As Brandon Taylor scrolled down the list of those killed in the Parkland shooting last Wednesday, he didn’t expect to see the name of a 15-year-old student he used to tutor.
Taylor, 20, a UF computer science engineering sophomore, tutored then 10-year-old Peter Wang at the Kumon Math and Reading Center in Coral Springs, Florida.
“He was just one of the happiest kids ever,” Taylor said. “He was there learning stuff beyond his years. He couldn’t be happier about it.”
Wang, 15, died as he held the door open for his fellow students to escape, according to the New York Times. The violence was too close to home for Taylor, who is determined to have his voice heard. He is one of 20 UF students organizing a bus trip for students to attend the March For Our Lives in Washington D.C., a national march to pressure government officials to enact gun reform and to support victims, on March 24.
“In the past, everybody knew about it, but nothing happened,” he said. "Now everybody knows about it, and everybody will have to listen.”
Taylor is raising money for the buses needed to make the trip on GoFundMe. His goal is $15,000, and he already raised more than $2,700 in a day.
Any extra money will be donated to the Broward Education Foundation’s GoFundMe campaign to raise money for victims and their families, Taylor said.
Jaimie Ivers, 20, a UF public relations sophomore, posted on the UF Class of 2020 Facebook page asking students if they were interested in a bus trip from UF to D.C. The group is also looking into organizing a march in Gainesville on March 24, she said.
The post received more than 300 likes and 150 comments from students interested in both hosting a march in Gainesville and traveling to D.C. She said more than 500 students on four UF student Facebook pages have shown interest in the ideas.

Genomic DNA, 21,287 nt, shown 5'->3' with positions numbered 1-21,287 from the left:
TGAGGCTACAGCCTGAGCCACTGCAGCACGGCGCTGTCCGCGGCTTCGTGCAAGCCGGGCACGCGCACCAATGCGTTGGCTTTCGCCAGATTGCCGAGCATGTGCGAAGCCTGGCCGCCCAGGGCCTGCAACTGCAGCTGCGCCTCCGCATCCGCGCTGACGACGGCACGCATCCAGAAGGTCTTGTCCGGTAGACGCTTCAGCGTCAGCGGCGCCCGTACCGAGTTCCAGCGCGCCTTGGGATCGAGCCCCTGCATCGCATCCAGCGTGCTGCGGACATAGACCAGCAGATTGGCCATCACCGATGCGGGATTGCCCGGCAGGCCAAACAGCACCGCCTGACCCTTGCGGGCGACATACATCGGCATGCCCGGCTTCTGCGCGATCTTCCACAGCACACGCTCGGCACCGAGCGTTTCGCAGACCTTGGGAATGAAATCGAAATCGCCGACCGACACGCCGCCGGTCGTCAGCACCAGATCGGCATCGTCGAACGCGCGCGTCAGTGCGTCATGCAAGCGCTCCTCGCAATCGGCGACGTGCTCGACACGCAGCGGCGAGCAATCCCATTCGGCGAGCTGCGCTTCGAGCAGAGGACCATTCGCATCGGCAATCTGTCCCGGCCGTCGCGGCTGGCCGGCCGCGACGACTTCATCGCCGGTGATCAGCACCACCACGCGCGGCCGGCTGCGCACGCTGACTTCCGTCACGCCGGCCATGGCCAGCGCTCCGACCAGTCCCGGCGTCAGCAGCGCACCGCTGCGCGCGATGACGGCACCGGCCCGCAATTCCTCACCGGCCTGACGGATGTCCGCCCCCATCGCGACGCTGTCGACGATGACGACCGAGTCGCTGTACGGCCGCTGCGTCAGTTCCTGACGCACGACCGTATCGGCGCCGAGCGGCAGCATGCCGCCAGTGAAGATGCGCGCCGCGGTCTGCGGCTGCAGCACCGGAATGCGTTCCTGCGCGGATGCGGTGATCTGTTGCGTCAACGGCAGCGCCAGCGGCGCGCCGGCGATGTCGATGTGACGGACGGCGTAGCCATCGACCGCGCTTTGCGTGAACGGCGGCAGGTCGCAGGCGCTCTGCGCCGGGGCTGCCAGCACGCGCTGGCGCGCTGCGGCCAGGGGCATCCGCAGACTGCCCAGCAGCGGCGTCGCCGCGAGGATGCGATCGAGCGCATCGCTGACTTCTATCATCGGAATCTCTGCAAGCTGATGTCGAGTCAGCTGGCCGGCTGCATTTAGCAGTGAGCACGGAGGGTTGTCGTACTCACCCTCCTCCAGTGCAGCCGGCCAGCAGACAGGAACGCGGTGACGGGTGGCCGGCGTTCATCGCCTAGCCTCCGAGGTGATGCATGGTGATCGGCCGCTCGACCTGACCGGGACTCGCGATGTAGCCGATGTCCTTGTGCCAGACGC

“I wanted to bring UF to help support Parkland and help end gun violence in America,” she said. “Parkland really should be the last mass shooting.”
The tragedy also mobilized her roommate Julia Tiplea, 19, a UF marine science sophomore.
She said the outpour of national support encourages her to make it to the march and seek justice for gun violence victims.
“It makes me feel good to know that people around the country, like strangers I don’t even know, are donating to our cause just to get UF students to march for our rights,” Tiplea said.
Tiplea knows the reality of mass shootings too well. Her friend, 20-year-old Quinton Robbins, was the second youngest victim during last year’s Las Vegas shooting. Not even a year later, her 15-year-old brother, Luke, a Stoneman Douglas sophomore, hid in a closet for more than three hours before leaving the school.
The Stoneman Douglas students who organized the #NeverAgain movement against gun violence give her hope for the future.
“Young people are powerful, and we shouldn’t be discredited just because we’re young,” she said.
Students from Marjory Stoneman Douglas High School in Parkland, Florida, and supporters march in Tallahassee for gun control after 17 were shot and killed at the school Feb. 14.